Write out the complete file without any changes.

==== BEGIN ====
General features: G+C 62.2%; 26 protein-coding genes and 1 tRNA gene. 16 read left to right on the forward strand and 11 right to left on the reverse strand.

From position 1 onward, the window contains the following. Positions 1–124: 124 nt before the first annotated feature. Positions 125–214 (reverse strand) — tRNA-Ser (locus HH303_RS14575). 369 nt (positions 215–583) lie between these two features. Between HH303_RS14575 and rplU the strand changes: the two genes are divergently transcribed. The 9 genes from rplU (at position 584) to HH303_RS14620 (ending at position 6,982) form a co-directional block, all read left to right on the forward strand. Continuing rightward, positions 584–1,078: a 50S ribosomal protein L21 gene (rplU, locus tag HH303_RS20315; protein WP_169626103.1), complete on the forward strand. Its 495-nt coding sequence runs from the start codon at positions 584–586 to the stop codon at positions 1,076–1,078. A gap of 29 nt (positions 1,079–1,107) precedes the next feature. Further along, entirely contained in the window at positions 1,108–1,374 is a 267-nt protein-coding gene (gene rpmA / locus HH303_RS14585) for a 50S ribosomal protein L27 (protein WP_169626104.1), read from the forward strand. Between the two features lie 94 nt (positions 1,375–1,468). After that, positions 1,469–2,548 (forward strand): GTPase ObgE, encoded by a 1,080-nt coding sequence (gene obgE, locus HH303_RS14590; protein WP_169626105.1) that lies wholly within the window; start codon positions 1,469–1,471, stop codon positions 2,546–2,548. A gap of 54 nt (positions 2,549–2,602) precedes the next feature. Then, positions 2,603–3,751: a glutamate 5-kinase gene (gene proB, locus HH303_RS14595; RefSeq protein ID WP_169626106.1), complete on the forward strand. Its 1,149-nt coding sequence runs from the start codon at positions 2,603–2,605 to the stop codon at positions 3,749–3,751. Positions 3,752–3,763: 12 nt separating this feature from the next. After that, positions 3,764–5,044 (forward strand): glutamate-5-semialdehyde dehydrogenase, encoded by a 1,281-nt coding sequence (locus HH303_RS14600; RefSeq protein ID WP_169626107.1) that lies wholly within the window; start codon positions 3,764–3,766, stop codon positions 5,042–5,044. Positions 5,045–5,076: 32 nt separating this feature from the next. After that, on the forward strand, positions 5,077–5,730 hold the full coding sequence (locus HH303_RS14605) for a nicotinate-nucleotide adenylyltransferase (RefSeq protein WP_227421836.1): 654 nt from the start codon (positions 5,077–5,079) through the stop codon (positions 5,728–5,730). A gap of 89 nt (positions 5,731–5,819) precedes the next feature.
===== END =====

General features: G+C 62.2%; 26 protein-coding genes and 1 tRNA gene. 16 read left to right on the forward strand and 11 right to left on the reverse strand.

From position 1 onward, the window contains the following. Positions 1–124: 124 nt before the first annotated feature. Positions 125–214 (reverse strand) — tRNA-Ser (locus HH303_RS14575). 369 nt (positions 215–583) lie between these two features. Between HH303_RS14575 and rplU the strand changes: the two genes are divergently transcribed. The 9 genes from rplU (at position 584) to HH303_RS14620 (ending at position 6,982) form a co-directional block, all read left to right on the forward strand. Continuing rightward, positions 584–1,078: a 50S ribosomal protein L21 gene (rplU, locus tag HH303_RS20315; protein WP_169626103.1), complete on the forward strand. Its 495-nt coding sequence runs from the start codon at positions 584–586 to the stop codon at positions 1,076–1,078. A gap of 29 nt (positions 1,079–1,107) precedes the next feature. Further along, entirely contained in the window at positions 1,108–1,374 is a 267-nt protein-coding gene (gene rpmA / locus HH303_RS14585) for a 50S ribosomal protein L27 (protein WP_169626104.1), read from the forward strand. Between the two features lie 94 nt (positions 1,375–1,468). After that, positions 1,469–2,548 (forward strand): GTPase ObgE, encoded by a 1,080-nt coding sequence (gene obgE, locus HH303_RS14590; protein WP_169626105.1) that lies wholly within the window; start codon positions 1,469–1,471, stop codon positions 2,546–2,548. A gap of 54 nt (positions 2,549–2,602) precedes the next feature. Then, positions 2,603–3,751: a glutamate 5-kinase gene (gene proB, locus HH303_RS14595; RefSeq protein ID WP_169626106.1), complete on the forward strand. Its 1,149-nt coding sequence runs from the start codon at positions 2,603–2,605 to the stop codon at positions 3,749–3,751. Positions 3,752–3,763: 12 nt separating this feature from the next. After that, positions 3,764–5,044 (forward strand): glutamate-5-semialdehyde dehydrogenase, encoded by a 1,281-nt coding sequence (locus HH303_RS14600; RefSeq protein ID WP_169626107.1) that lies wholly within the window; start codon positions 3,764–3,766, stop codon positions 5,042–5,044. Positions 5,045–5,076: 32 nt separating this feature from the next. After that, on the forward strand, positions 5,077–5,730 hold the full coding sequence (locus HH303_RS14605) for a nicotinate-nucleotide adenylyltransferase (RefSeq protein WP_227421836.1): 654 nt from the start codon (positions 5,077–5,079) through the stop codon (positions 5,728–5,730). A gap of 89 nt (positions 5,731–5,819) precedes the next feature.